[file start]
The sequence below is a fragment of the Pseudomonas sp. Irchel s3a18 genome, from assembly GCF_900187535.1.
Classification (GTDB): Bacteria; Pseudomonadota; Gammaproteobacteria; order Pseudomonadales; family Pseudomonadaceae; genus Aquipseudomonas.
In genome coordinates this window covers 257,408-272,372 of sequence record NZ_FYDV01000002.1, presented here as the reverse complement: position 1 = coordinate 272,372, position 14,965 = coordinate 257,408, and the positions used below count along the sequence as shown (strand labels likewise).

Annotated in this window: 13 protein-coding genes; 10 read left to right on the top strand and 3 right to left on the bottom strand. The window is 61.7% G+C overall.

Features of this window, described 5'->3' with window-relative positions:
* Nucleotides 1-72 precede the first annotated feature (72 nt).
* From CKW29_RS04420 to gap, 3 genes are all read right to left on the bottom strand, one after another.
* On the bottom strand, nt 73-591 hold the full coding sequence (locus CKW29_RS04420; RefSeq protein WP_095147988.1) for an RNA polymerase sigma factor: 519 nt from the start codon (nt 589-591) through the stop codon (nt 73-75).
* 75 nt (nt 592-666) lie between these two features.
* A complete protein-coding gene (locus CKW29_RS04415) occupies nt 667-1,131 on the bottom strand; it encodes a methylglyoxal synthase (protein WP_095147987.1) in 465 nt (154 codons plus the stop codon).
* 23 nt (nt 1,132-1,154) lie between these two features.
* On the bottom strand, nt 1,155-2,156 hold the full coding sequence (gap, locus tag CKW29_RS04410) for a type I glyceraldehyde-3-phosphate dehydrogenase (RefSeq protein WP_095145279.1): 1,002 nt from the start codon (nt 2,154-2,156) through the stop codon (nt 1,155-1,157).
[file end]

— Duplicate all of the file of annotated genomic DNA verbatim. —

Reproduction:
The sequence below is a fragment of the Pseudomonas sp. Irchel s3a18 genome, from assembly GCF_900187535.1.
Classification (GTDB): Bacteria; Pseudomonadota; Gammaproteobacteria; order Pseudomonadales; family Pseudomonadaceae; genus Aquipseudomonas.
In genome coordinates this window covers 257,408-272,372 of sequence record NZ_FYDV01000002.1, presented here as the reverse complement: position 1 = coordinate 272,372, position 14,965 = coordinate 257,408, and the positions used below count along the sequence as shown (strand labels likewise).

Annotated in this window: 13 protein-coding genes; 10 read left to right on the top strand and 3 right to left on the bottom strand. The window is 61.7% G+C overall.

Features of this window, described 5'->3' with window-relative positions:
* Nucleotides 1-72 precede the first annotated feature (72 nt).
* From CKW29_RS04420 to gap, 3 genes are all read right to left on the bottom strand, one after another.
* On the bottom strand, nt 73-591 hold the full coding sequence (locus CKW29_RS04420; RefSeq protein WP_095147988.1) for an RNA polymerase sigma factor: 519 nt from the start codon (nt 589-591) through the stop codon (nt 73-75).
* 75 nt (nt 592-666) lie between these two features.
* A complete protein-coding gene (locus CKW29_RS04415) occupies nt 667-1,131 on the bottom strand; it encodes a methylglyoxal synthase (protein WP_095147987.1) in 465 nt (154 codons plus the stop codon).
* 23 nt (nt 1,132-1,154) lie between these two features.
* On the bottom strand, nt 1,155-2,156 hold the full coding sequence (gap, locus tag CKW29_RS04410) for a type I glyceraldehyde-3-phosphate dehydrogenase (RefSeq protein WP_095145279.1): 1,002 nt from the start codon (nt 2,154-2,156) through the stop codon (nt 1,155-1,157).